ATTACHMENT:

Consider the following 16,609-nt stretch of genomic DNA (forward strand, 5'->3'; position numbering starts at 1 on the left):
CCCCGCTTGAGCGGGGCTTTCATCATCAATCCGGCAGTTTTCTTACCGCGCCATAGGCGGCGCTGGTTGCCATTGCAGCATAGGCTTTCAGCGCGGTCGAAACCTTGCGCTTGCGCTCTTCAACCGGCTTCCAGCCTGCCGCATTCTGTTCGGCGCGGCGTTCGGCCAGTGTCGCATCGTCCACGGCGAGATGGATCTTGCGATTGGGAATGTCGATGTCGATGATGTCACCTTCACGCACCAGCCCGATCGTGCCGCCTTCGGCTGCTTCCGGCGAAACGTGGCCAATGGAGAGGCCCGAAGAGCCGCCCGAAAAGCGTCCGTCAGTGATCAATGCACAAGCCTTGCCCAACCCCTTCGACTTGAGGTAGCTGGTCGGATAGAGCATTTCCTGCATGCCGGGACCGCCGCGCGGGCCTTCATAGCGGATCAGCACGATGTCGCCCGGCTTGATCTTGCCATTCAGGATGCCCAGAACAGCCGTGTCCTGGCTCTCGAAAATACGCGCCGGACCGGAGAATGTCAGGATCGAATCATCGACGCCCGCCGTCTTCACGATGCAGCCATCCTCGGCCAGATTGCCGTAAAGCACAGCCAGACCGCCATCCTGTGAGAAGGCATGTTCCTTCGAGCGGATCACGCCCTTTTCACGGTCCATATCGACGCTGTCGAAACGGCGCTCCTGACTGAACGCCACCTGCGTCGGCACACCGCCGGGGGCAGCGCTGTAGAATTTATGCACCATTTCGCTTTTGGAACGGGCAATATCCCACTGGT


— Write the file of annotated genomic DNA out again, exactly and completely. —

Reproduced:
Consider the following 16,609-nt stretch of genomic DNA (forward strand, 5'->3'; position numbering starts at 1 on the left):
CCCCGCTTGAGCGGGGCTTTCATCATCAATCCGGCAGTTTTCTTACCGCGCCATAGGCGGCGCTGGTTGCCATTGCAGCATAGGCTTTCAGCGCGGTCGAAACCTTGCGCTTGCGCTCTTCAACCGGCTTCCAGCCTGCCGCATTCTGTTCGGCGCGGCGTTCGGCCAGTGTCGCATCGTCCACGGCGAGATGGATCTTGCGATTGGGAATGTCGATGTCGATGATGTCACCTTCACGCACCAGCCCGATCGTGCCGCCTTCGGCTGCTTCCGGCGAAACGTGGCCAATGGAGAGGCCCGAAGAGCCGCCCGAAAAGCGTCCGTCAGTGATCAATGCACAAGCCTTGCCCAACCCCTTCGACTTGAGGTAGCTGGTCGGATAGAGCATTTCCTGCATGCCGGGACCGCCGCGCGGGCCTTCATAGCGGATCAGCACGATGTCGCCCGGCTTGATCTTGCCATTCAGGATGCCCAGAACAGCCGTGTCCTGGCTCTCGAAAATACGCGCCGGACCGGAGAATGTCAGGATCGAATCATCGACGCCCGCCGTCTTCACGATGCAGCCATCCTCGGCCAGATTGCCGTAAAGCACAGCCAGACCGCCATCCTGTGAGAAGGCATGTTCCTTCGAGCGGATCACGCCCTTTTCACGGTCCATATCGACGCTGTCGAAACGGCGCTCCTGACTGAACGCCACCTGCGTCGGCACACCGCCGGGGGCAGCGCTGTAGAATTTATGCACCATTTCGCTTTTGGAACGGGCAATATCCCACTGGT